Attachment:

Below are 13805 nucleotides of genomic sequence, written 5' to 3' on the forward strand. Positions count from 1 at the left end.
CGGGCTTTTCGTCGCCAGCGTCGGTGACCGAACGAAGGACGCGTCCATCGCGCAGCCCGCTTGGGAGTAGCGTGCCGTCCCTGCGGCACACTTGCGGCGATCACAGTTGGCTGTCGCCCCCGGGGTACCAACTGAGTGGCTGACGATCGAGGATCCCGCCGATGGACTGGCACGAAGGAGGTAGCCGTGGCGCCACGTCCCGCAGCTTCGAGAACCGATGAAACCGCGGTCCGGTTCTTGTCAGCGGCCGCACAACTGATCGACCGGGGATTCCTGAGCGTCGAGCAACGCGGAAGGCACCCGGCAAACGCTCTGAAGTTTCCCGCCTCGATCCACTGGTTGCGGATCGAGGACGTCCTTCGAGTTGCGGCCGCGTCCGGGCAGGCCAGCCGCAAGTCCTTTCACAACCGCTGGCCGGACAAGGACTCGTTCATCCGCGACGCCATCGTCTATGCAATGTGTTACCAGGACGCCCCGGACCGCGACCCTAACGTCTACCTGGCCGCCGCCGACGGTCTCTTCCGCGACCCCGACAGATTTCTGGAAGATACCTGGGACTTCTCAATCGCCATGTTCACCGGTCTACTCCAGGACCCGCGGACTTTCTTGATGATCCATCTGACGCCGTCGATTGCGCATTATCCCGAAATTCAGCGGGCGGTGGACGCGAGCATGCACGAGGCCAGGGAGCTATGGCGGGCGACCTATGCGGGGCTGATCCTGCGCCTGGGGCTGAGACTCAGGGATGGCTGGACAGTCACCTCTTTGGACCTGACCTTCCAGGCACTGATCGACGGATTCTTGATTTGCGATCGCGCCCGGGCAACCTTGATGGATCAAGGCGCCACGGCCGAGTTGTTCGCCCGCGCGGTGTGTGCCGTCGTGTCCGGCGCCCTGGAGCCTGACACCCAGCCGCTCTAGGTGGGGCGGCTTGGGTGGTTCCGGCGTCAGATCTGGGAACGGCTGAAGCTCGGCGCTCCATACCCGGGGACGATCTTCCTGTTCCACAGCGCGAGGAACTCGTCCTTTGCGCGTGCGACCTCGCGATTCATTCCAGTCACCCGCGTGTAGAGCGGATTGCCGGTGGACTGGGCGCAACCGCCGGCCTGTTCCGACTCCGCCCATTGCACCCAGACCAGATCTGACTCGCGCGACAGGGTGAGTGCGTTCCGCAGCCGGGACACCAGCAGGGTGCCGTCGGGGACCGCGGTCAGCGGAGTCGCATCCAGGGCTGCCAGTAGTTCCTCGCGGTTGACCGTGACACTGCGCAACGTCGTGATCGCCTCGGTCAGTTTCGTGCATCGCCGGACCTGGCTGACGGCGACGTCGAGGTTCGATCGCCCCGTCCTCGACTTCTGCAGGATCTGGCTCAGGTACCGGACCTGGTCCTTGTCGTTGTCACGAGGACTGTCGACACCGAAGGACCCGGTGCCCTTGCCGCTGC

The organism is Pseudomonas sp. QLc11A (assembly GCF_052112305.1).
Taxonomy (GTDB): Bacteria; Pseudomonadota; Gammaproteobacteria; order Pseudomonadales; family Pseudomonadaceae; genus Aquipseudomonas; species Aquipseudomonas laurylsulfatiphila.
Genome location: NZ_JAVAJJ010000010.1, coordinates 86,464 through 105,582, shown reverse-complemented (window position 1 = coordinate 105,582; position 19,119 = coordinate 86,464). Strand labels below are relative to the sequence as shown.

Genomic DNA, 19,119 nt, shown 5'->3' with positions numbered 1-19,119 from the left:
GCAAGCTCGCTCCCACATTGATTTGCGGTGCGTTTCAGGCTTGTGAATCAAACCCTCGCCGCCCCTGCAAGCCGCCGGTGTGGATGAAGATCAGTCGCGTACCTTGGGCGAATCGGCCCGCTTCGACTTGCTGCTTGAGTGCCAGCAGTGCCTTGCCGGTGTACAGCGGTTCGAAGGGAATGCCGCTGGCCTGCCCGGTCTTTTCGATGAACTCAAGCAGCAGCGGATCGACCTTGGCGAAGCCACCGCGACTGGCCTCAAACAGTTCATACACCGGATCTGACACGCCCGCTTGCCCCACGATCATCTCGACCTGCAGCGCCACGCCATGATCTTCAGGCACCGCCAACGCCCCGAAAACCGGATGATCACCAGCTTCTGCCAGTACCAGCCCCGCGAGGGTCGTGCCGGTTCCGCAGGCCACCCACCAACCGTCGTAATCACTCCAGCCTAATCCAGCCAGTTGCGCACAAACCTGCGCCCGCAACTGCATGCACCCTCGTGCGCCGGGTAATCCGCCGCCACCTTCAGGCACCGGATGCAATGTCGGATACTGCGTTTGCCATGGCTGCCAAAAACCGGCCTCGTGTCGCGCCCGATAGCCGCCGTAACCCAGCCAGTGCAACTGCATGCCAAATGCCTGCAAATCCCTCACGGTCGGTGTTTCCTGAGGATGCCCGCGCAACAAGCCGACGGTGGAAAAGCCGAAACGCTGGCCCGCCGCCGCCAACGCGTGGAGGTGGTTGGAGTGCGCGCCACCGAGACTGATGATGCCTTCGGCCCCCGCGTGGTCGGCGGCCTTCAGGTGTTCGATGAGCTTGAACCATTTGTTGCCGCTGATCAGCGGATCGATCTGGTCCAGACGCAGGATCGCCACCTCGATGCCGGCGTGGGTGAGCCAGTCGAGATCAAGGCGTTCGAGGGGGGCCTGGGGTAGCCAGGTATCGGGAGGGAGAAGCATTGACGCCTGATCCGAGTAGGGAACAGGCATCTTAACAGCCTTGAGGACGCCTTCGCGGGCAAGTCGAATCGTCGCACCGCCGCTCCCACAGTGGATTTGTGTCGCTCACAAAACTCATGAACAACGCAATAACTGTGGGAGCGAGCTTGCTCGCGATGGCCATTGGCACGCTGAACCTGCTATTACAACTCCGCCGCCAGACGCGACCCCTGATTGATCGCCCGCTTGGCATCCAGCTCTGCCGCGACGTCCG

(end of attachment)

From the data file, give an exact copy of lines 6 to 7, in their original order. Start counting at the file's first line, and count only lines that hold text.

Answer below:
Genomic DNA, 19,119 nt, shown 5'->3' with positions numbered 1-19,119 from the left:
GCAAGCTCGCTCCCACATTGATTTGCGGTGCGTTTCAGGCTTGTGAATCAAACCCTCGCCGCCCCTGCAAGCCGCCGGTGTGGATGAAGATCAGTCGCGTACCTTGGGCGAATCGGCCCGCTTCGACTTGCTGCTTGAGTGCCAGCAGTGCCTTGCCGGTGTACAGCGGTTCGAAGGGAATGCCGCTGGCCTGCCCGGTCTTTTCGATGAACTCAAGCAGCAGCGGATCGACCTTGGCGAAGCCACCGCGACTGGCCTCAAACAGTTCATACACCGGATCTGACACGCCCGCTTGCCCCACGATCATCTCGACCTGCAGCGCCACGCCATGATCTTCAGGCACCGCCAACGCCCCGAAAACCGGATGATCACCAGCTTCTGCCAGTACCAGCCCCGCGAGGGTCGTGCCGGTTCCGCAGGCCACCCACCAACCGTCGTAATCACTCCAGCCTAATCCAGCCAGTTGCGCACAAACCTGCGCCCGCAACTGCATGCACCCTCGTGCGCCGGGTAATCCGCCGCCACCTTCAGGCACCGGATGCAATGTCGGATACTGCGTTTGCCATGGCTGCCAAAAACCGGCCTCGTGTCGCGCCCGATAGCCGCCGTAACCCAGCCAGTGCAACTGCATGCCAAATGCCTGCAAATCCCTCACGGTCGGTGTTTCCTGAGGATGCCCGCGCAACAAGCCGACGGTGGAAAAGCCGAAACGCTGGCCCGCCGCCGCCAACGCGTGGAGGTGGTTGGAGTGCGCGCCACCGAGACTGATGATGCCTTCGGCCCCCGCGTGGTCGGCGGCCTTCAGGTGTTCGATGAGCTTGAACCATTTGTTGCCGCTGATCAGCGGATCGATCTGGTCCAGACGCAGGATCGCCACCTCGATGCCGGCGTGGGTGAGCCAGTCGAGATCAAGGCGTTCGAGGGGGGCCTGGGGTAGCCAGGTATCGGGAGGGAGAAGCATTGACGCCTGATCCGAGTAGGGAACAGGCATCTTAACAGCCTTGAGGACGCCTTCGCGGGCAAGTCGAATCGTCGCACCGCCGCTCCCACAGTGGATTTGTGTCGCTCACAAAACTCATGAACAACGCAATAACTGTGGGAGCGAGCTTGCTCGCGATGGCCATTGGCACGCTGAACCTGCTATTACAACTCCGCCGCCAGACGCGACCCCTGATTGATCGCCCGCTTGGCATCCAGCTCTGCCGCGACGTCCG